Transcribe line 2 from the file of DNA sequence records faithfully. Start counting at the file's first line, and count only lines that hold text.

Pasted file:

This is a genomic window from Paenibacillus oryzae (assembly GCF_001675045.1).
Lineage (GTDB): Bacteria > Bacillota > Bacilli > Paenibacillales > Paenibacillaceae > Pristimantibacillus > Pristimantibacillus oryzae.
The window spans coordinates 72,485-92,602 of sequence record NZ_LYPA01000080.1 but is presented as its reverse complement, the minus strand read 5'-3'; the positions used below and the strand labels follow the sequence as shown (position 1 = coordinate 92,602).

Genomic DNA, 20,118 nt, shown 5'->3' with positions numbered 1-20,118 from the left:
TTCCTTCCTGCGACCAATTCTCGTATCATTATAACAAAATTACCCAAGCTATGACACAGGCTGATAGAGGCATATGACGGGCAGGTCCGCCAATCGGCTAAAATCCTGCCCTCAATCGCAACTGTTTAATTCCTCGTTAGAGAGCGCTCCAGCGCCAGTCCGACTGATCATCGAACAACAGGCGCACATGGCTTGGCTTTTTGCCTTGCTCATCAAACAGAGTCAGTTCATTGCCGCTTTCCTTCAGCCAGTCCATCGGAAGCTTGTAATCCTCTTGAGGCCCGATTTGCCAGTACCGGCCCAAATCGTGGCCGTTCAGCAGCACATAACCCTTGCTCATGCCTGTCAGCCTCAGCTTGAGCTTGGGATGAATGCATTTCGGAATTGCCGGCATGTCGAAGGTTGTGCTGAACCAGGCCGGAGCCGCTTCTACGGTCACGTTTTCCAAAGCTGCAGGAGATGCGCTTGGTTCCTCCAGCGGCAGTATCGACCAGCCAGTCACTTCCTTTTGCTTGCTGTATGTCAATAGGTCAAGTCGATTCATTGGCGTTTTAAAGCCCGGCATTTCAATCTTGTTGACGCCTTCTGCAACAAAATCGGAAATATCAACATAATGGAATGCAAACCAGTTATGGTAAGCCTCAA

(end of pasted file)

Lineage (GTDB): Bacteria > Bacillota > Bacilli > Paenibacillales > Paenibacillaceae > Pristimantibacillus > Pristimantibacillus oryzae.